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Title: Divine allurement : beauty in the theological vision of Thomas Traherne
Author: Merrill, David Lowell
Awarding Body: Durham University
Current Institution: Durham University
Date of Award: 2017
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Abstract:
Through an in-depth exploration of his literary theory, doctrine of creation, anthropology and doctrine of sanctification, this thesis examines the essential role that beauty plays in the theological vision of Thomas Traherne. Through an analysis of Traherne’s poetry and prose, Chapter 1 identifies the purposive nature of Traherne’s literary output to be one of allurement. Combating previous claims that Traherne’s poetry and prose lack an inherent link between form and content, I argue that through the irreducible interrelation of literary form and content Traherne crafts literary objects of contemplation, that being beautiful are inherently alluring. Since Traherne understood his poetry and prose to be mimetic of creation, Chapter 2 examines Traherne’s doctrine of creation. For Traherne, creation is the divine speaking forth, a manifestation of God-self in corporeal beauty, that when truly encountered, calls to, and allures human desire. I argue that Traherne understands beauty through Christian Neoplatonism, in that beauty is the shining forth of the transcendent good, and as such bears the inherent quality of allurement. Chapter 3 examines Traherne’s theological anthropology, tracing Traherne’s understanding of desire and freedom. Taking special care to identify humanity’s capacities for perception and apprehension, this chapter shows how the human has been uniquely created to receive and be allured by God’s self-disclosure in creation. Chapter 4 examines the evolving nature of human perception through Traherne’s understanding of the four estates (innocence, misery, grace, glory). Having established the centrality of perception for a true sight of beauty and proper directionality of desire, I argue that the central purpose of Traherne’s oeuvre is the transformation of perception. As literary objects of contemplation, Traherne invites the reader to encounter his work as an echo of the divine allurement in creation, and most acutely known in the Incarnation.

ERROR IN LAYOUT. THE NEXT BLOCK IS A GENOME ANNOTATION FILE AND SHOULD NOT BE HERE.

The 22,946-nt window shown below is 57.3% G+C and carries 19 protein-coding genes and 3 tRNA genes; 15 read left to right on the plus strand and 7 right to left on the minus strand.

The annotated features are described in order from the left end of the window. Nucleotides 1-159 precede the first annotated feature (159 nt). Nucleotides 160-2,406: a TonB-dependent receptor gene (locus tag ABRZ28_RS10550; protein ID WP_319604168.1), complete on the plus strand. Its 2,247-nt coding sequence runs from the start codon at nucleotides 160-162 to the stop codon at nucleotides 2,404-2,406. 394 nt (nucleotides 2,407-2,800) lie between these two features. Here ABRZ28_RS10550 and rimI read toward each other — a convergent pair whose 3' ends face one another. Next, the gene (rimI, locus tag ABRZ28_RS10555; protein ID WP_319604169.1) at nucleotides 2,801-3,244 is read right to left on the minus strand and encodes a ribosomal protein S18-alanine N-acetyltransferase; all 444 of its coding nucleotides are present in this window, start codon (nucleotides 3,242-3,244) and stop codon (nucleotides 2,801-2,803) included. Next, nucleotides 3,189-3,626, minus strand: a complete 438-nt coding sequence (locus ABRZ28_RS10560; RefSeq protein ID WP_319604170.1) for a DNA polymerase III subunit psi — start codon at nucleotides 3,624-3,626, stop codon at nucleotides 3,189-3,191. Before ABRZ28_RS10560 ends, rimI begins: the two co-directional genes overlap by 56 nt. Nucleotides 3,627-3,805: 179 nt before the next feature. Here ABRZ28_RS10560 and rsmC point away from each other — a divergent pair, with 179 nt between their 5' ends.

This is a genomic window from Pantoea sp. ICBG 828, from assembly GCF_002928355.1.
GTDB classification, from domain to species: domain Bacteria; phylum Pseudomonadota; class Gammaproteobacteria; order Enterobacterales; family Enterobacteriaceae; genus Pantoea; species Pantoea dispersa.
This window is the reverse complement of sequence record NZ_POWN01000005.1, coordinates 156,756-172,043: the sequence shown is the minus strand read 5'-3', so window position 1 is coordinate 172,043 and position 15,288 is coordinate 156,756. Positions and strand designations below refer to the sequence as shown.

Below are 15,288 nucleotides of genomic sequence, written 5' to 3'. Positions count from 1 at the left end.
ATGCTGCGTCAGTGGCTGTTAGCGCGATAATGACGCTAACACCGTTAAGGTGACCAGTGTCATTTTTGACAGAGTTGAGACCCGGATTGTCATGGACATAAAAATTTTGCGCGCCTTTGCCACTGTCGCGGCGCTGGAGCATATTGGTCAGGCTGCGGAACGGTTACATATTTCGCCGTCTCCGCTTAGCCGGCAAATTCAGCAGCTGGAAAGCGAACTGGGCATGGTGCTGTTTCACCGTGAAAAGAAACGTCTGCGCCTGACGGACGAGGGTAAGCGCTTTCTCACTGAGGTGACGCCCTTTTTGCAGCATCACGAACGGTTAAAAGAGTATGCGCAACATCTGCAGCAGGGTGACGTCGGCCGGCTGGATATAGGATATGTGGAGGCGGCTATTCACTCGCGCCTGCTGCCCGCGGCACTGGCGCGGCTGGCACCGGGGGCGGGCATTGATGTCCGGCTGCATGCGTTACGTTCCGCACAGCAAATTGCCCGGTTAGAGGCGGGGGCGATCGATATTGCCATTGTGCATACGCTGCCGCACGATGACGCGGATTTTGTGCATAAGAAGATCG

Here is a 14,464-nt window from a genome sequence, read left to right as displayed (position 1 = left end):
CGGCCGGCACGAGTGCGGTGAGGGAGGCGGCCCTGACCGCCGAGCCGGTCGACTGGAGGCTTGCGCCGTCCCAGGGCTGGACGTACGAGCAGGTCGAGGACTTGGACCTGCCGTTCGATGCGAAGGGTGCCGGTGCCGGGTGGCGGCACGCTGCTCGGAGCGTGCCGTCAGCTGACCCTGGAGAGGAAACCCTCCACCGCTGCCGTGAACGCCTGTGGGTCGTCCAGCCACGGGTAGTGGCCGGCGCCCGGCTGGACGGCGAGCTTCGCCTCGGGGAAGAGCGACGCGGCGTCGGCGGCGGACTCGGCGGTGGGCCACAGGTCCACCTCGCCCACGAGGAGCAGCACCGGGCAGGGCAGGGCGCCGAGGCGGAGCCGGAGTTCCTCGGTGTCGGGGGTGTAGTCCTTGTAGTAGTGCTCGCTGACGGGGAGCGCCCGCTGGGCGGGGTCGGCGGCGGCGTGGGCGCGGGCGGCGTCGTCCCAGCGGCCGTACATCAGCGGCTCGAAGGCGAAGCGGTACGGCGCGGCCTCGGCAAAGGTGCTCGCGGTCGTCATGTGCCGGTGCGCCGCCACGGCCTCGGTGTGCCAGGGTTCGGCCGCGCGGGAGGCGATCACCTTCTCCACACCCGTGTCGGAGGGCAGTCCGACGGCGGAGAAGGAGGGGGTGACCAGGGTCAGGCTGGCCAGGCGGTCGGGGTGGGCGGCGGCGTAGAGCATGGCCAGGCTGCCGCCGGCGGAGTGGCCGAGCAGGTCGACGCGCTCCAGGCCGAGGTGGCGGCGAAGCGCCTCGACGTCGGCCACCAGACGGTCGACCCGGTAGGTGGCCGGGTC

Supervisor: Not available Sponsor: Not available
Qualification Name: Thesis (Ph.D.) Qualification Level: Doctoral
EThOS ID: uk.bl.ethos.732421  DOI: Not available
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